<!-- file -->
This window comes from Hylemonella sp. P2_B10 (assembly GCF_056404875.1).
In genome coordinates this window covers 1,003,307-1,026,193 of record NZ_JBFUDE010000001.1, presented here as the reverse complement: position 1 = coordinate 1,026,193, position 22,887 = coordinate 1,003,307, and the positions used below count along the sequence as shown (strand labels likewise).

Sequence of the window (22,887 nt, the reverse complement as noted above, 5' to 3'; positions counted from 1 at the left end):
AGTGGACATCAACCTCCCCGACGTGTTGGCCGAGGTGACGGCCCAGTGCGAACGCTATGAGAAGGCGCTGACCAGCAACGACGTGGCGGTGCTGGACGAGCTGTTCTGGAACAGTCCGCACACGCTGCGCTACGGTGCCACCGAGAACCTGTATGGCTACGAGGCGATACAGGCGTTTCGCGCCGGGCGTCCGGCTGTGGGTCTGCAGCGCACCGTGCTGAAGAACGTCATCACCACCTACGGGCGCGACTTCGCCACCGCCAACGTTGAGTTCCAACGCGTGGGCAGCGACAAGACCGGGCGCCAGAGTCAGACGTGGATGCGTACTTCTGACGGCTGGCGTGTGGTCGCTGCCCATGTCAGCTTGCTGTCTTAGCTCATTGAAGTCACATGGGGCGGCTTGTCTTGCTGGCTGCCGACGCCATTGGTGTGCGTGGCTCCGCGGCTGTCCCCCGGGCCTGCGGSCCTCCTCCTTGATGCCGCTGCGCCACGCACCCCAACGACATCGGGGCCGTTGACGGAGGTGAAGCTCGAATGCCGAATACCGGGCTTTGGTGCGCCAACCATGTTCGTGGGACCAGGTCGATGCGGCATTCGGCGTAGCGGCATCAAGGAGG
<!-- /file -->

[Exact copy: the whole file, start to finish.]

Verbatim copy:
This window comes from Hylemonella sp. P2_B10 (assembly GCF_056404875.1).
In genome coordinates this window covers 1,003,307-1,026,193 of record NZ_JBFUDE010000001.1, presented here as the reverse complement: position 1 = coordinate 1,026,193, position 22,887 = coordinate 1,003,307, and the positions used below count along the sequence as shown (strand labels likewise).

Sequence of the window (22,887 nt, the reverse complement as noted above, 5' to 3'; positions counted from 1 at the left end):
AGTGGACATCAACCTCCCCGACGTGTTGGCCGAGGTGACGGCCCAGTGCGAACGCTATGAGAAGGCGCTGACCAGCAACGACGTGGCGGTGCTGGACGAGCTGTTCTGGAACAGTCCGCACACGCTGCGCTACGGTGCCACCGAGAACCTGTATGGCTACGAGGCGATACAGGCGTTTCGCGCCGGGCGTCCGGCTGTGGGTCTGCAGCGCACCGTGCTGAAGAACGTCATCACCACCTACGGGCGCGACTTCGCCACCGCCAACGTTGAGTTCCAACGCGTGGGCAGCGACAAGACCGGGCGCCAGAGTCAGACGTGGATGCGTACTTCTGACGGCTGGCGTGTGGTCGCTGCCCATGTCAGCTTGCTGTCTTAGCTCATTGAAGTCACATGGGGCGGCTTGTCTTGCTGGCTGCCGACGCCATTGGTGTGCGTGGCTCCGCGGCTGTCCCCCGGGCCTGCGGSCCTCCTCCTTGATGCCGCTGCGCCACGCACCCCAACGACATCGGGGCCGTTGACGGAGGTGAAGCTCGAATGCCGAATACCGGGCTTTGGTGCGCCAACCATGTTCGTGGGACCAGGTCGATGCGGCATTCGGCGTAGCGGCATCAAGGAGG